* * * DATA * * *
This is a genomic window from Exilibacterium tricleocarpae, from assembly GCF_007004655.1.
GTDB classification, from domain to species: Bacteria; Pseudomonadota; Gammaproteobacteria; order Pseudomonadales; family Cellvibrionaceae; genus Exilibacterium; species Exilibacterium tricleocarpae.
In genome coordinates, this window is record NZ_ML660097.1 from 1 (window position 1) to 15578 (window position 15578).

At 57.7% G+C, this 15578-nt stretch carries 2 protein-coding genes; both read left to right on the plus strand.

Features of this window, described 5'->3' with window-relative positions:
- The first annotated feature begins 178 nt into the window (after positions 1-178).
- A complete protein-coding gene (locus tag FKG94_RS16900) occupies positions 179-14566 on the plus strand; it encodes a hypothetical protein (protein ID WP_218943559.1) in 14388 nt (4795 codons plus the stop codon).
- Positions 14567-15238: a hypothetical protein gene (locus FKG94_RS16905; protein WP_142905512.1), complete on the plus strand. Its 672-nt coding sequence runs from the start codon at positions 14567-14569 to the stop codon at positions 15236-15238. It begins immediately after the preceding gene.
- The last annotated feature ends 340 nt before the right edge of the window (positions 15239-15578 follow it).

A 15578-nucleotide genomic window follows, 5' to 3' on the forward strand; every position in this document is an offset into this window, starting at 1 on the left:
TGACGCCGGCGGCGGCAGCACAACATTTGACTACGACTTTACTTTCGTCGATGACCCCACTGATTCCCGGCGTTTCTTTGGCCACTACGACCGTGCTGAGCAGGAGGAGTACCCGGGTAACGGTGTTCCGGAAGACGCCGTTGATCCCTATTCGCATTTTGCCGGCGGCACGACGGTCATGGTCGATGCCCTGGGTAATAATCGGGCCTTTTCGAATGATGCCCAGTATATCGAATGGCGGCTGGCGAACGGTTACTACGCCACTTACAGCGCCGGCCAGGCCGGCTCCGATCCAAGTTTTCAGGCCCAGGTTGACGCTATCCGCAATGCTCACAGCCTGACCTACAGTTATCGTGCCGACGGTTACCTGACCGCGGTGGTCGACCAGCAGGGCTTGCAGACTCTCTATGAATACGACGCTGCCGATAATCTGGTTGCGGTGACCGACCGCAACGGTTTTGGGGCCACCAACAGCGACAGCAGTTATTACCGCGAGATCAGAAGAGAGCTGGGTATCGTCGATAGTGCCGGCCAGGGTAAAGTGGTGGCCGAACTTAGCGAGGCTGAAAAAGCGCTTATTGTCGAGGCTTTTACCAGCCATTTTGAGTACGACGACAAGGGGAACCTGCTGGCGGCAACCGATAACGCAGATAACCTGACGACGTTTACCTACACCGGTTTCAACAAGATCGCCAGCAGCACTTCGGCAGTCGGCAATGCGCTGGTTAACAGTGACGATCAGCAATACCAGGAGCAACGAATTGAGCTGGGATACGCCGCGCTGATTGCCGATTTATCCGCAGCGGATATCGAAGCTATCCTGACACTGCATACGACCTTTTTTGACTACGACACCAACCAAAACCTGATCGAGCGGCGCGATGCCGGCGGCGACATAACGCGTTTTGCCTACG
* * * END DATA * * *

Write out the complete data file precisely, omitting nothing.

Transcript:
This is a genomic window from Exilibacterium tricleocarpae, from assembly GCF_007004655.1.
GTDB classification, from domain to species: Bacteria; Pseudomonadota; Gammaproteobacteria; order Pseudomonadales; family Cellvibrionaceae; genus Exilibacterium; species Exilibacterium tricleocarpae.
In genome coordinates, this window is record NZ_ML660097.1 from 1 (window position 1) to 15578 (window position 15578).

At 57.7% G+C, this 15578-nt stretch carries 2 protein-coding genes; both read left to right on the plus strand.

Features of this window, described 5'->3' with window-relative positions:
- The first annotated feature begins 178 nt into the window (after positions 1-178).
- A complete protein-coding gene (locus tag FKG94_RS16900) occupies positions 179-14566 on the plus strand; it encodes a hypothetical protein (protein ID WP_218943559.1) in 14388 nt (4795 codons plus the stop codon).
- Positions 14567-15238: a hypothetical protein gene (locus FKG94_RS16905; protein WP_142905512.1), complete on the plus strand. Its 672-nt coding sequence runs from the start codon at positions 14567-14569 to the stop codon at positions 15236-15238. It begins immediately after the preceding gene.
- The last annotated feature ends 340 nt before the right edge of the window (positions 15239-15578 follow it).

A 15578-nucleotide genomic window follows, 5' to 3' on the forward strand; every position in this document is an offset into this window, starting at 1 on the left:
TGACGCCGGCGGCGGCAGCACAACATTTGACTACGACTTTACTTTCGTCGATGACCCCACTGATTCCCGGCGTTTCTTTGGCCACTACGACCGTGCTGAGCAGGAGGAGTACCCGGGTAACGGTGTTCCGGAAGACGCCGTTGATCCCTATTCGCATTTTGCCGGCGGCACGACGGTCATGGTCGATGCCCTGGGTAATAATCGGGCCTTTTCGAATGATGCCCAGTATATCGAATGGCGGCTGGCGAACGGTTACTACGCCACTTACAGCGCCGGCCAGGCCGGCTCCGATCCAAGTTTTCAGGCCCAGGTTGACGCTATCCGCAATGCTCACAGCCTGACCTACAGTTATCGTGCCGACGGTTACCTGACCGCGGTGGTCGACCAGCAGGGCTTGCAGACTCTCTATGAATACGACGCTGCCGATAATCTGGTTGCGGTGACCGACCGCAACGGTTTTGGGGCCACCAACAGCGACAGCAGTTATTACCGCGAGATCAGAAGAGAGCTGGGTATCGTCGATAGTGCCGGCCAGGGTAAAGTGGTGGCCGAACTTAGCGAGGCTGAAAAAGCGCTTATTGTCGAGGCTTTTACCAGCCATTTTGAGTACGACGACAAGGGGAACCTGCTGGCGGCAACCGATAACGCAGATAACCTGACGACGTTTACCTACACCGGTTTCAACAAGATCGCCAGCAGCACTTCGGCAGTCGGCAATGCGCTGGTTAACAGTGACGATCAGCAATACCAGGAGCAACGAATTGAGCTGGGATACGCCGCGCTGATTGCCGATTTATCCGCAGCGGATATCGAAGCTATCCTGACACTGCATACGACCTTTTTTGACTACGACACCAACCAAAACCTGATCGAGCGGCGCGATGCCGGCGGCGACATAACGCGTTTTGCCTACG